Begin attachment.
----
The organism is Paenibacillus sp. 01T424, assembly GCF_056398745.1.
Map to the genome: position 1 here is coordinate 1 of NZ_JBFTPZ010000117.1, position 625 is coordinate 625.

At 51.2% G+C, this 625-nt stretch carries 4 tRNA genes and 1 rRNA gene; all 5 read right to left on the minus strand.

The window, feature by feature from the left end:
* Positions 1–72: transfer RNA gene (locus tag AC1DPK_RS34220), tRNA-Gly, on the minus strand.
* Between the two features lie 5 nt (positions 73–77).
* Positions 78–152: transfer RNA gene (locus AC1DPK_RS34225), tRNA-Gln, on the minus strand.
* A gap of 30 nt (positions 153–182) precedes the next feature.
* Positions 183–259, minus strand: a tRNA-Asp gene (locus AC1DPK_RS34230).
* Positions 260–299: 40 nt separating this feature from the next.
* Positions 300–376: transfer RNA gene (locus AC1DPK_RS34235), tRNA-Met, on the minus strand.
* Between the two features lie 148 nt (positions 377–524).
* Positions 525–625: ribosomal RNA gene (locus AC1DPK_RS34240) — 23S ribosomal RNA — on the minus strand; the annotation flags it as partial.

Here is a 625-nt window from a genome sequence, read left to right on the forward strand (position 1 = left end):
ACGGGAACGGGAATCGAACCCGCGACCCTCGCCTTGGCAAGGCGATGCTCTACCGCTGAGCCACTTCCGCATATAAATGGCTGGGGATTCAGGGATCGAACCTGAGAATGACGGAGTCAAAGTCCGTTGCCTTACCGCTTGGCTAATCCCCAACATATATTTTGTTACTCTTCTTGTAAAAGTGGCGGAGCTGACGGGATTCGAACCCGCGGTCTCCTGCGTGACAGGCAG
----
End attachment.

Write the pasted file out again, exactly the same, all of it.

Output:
The organism is Paenibacillus sp. 01T424, assembly GCF_056398745.1.
Map to the genome: position 1 here is coordinate 1 of NZ_JBFTPZ010000117.1, position 625 is coordinate 625.

At 51.2% G+C, this 625-nt stretch carries 4 tRNA genes and 1 rRNA gene; all 5 read right to left on the minus strand.

The window, feature by feature from the left end:
* Positions 1–72: transfer RNA gene (locus tag AC1DPK_RS34220), tRNA-Gly, on the minus strand.
* Between the two features lie 5 nt (positions 73–77).
* Positions 78–152: transfer RNA gene (locus AC1DPK_RS34225), tRNA-Gln, on the minus strand.
* A gap of 30 nt (positions 153–182) precedes the next feature.
* Positions 183–259, minus strand: a tRNA-Asp gene (locus AC1DPK_RS34230).
* Positions 260–299: 40 nt separating this feature from the next.
* Positions 300–376: transfer RNA gene (locus AC1DPK_RS34235), tRNA-Met, on the minus strand.
* Between the two features lie 148 nt (positions 377–524).
* Positions 525–625: ribosomal RNA gene (locus AC1DPK_RS34240) — 23S ribosomal RNA — on the minus strand; the annotation flags it as partial.

Here is a 625-nt window from a genome sequence, read left to right on the forward strand (position 1 = left end):
ACGGGAACGGGAATCGAACCCGCGACCCTCGCCTTGGCAAGGCGATGCTCTACCGCTGAGCCACTTCCGCATATAAATGGCTGGGGATTCAGGGATCGAACCTGAGAATGACGGAGTCAAAGTCCGTTGCCTTACCGCTTGGCTAATCCCCAACATATATTTTGTTACTCTTCTTGTAAAAGTGGCGGAGCTGACGGGATTCGAACCCGCGGTCTCCTGCGTGACAGGCAG